Now, don't get me wrong. I'm not saying the old school five saves with arbitrary categories are the only way to do it, or that I'll only play a game with those types of saves. But if I have a choice (say, between the Labyrinth Lord-based Mutant Future and Swords & Wizardry with mutations bolted on), I'll choose the variety of save types. Because they may not make sense, they may be arbitrary, but they add flavor (and the math works).
Saturday, October 25, 2014
But since GW4 has a nice long list of animal types, and a short but adequate list of plant types already sorted out for this GM, I'll continue to use those. [If and when I ever run this game, that is...]
One thing I especially like about the animal types is that for physical stats, instead of rolling 3d6 (or 4d6-L), they have a base number for Strength, Dexterity and Constitution, and roll 2d4 to add to that roll. This way, a mutant gorilla, for instance, is likely to have above average strength.
More so than the ability scores, though, is the fact that certain abilities possessed by the actual animals are listed out as bonus mutations.
Also, the list covers 45 animal types or so, which provide plenty of guidance if someone wants to play Perry the Platypus or a chinchilla or something not on the list.
There is an urge to simplify the animal types a bit. The list presented has too many great cats, for example. Mutant tigers, lions, cheetahs and cougars may not all need separate stat types. But since the work's already been done, I don't mind sticking with it.
One last thing I may keep is that Pure Strain Humans get to roll 4d6-L for all their abilities, with Int, Con and Cha each getting a +3 bonus. Mutated humans and plants roll straight 3d6 for each. Mutated animals roll 2d4+set bonus for physical abilities, and straight 3d6 for mental abilities.
So, to sum up, I'll likely go with GW 4th for determining character type and ability score, but straight up Mutant Future for everything else.
Thursday, October 23, 2014
Instead of working on ideas for a Castlevania themed Retro Phaze game (something I do plan to do eventually), between researching a paper I'm thinking about that Gamma World game I posted about last time.
I finished up a map this morning using GIMP, but I won't post it here yet. Too many of my potential players read the blog and I want the map to be a mystery. When I get a players' map done, I'll post that.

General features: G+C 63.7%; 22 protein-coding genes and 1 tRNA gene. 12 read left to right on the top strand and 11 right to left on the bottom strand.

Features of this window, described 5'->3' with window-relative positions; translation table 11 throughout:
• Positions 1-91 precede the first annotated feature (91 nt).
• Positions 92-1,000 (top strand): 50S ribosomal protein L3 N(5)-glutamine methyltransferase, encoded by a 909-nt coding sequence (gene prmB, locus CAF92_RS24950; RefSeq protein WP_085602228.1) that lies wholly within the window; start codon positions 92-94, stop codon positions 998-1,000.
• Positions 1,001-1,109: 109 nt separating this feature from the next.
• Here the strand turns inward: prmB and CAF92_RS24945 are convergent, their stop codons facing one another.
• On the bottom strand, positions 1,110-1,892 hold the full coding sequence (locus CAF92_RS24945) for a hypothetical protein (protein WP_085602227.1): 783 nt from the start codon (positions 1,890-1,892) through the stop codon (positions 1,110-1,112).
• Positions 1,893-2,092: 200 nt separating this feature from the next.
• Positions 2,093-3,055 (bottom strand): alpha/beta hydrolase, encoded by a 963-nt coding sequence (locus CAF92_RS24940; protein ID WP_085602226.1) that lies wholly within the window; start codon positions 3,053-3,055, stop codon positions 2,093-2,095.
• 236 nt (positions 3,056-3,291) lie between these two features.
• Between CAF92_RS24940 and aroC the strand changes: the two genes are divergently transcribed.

I'm also thinking about the sorts of dangers and opponents that players may face. Of course, GW (and Mutant Future, which I will probably use actually) have plenty of mutant beasts and robots to throw at players. And it's not too hard to reskin D&D or other games' creatures for the setting. Game stats are easy. I'm thinking about flavor.
In Light on Quest's Mountain, one of the encounters you can have is with a gardening robot. The unspoken assumption is that if there had been a mutant plant character in the party, the robot would have tried to prune, weed or transplant the mutant against its will. But the protagonist is a Pure Strain Human, and his companions are a lizard mutant and monkey mutant. Anyway, I like the idea of robots that may help the party, except for that one guy over there...
And so, in this game, there will be
Once I decided on this, though, I got to thinking. Was the cataclysm the Days of Future Past timeline events? Or the Age of Apocalypse? Do I want to set a Gamma World/Mutant Future game in the far dystopian future of the Marvel Universe? It would sort of explain where all these beneficial mutations PCs tend to have come from.
And that power armor the PSH characters are after?
So, I don't know if my game will be in the Marvel Universe's future, but I may take some inspiration for "artifacts" from them.
Monday, October 20, 2014
However, after meeting with my adviser today, I had some time to kill and started jotting down some notes for a Gamma World campaign.
My first introduction to GW was through the Endless Quest book Light on Quest's Mountain. I was aware of Mad Max and some other post-apoc stuff, but Thundarr the Barbarian was the show that really made me want to run a game. When I picked up the '91 Fourth Edition of GW, I was sort of surprised that the assumed culture of the PCs was a Renaissance tech level in those rules. Of course, flintlock and matchlock weapons are fun, as are random mutations, so I just went with it. But the semi-Stone Age village in Light on Quest's Mountain, and the "barbarian" aspects of Thundarr have always left me wanting something a bit more savage from Gamma World.
Anyway, the setting notes I jotted down would be more LoQM/Thundarr. It would be a sandbox game. The map would draw inspiration from LoQM. There would be a variety of terrain types, with some "clean", some "dirty", and some "wastelands." The starting village would be in the center, in a "dirty" area to encourage adventure. Sprinkled around the wilderness would be other settlements, ruins, and strongholds of Sorcerers (a la Thundarr). In a way, it sounds like bog standard D&D sandbox, just with mutants and leftover tech instead of magic items. Well, so be it.
|I may have to use some of these ideas, too...|
If I ever get to run this, I'll work in lots of rumors. Some of the ruins will be known (as will some lairs of creatures or robots), some will be rumored. Others will be unknown at first, but clues to their existence will be scattered around the lands. Or if the PCs just manage to wander in the right direction, they may find them by chance.
I'm enamored of the idea of the PCs starting out at a semi-Stone Age tech level and working their way up to the high tech stuff while their home base is still neolithic.
Maybe in a year or two, after the dissertation...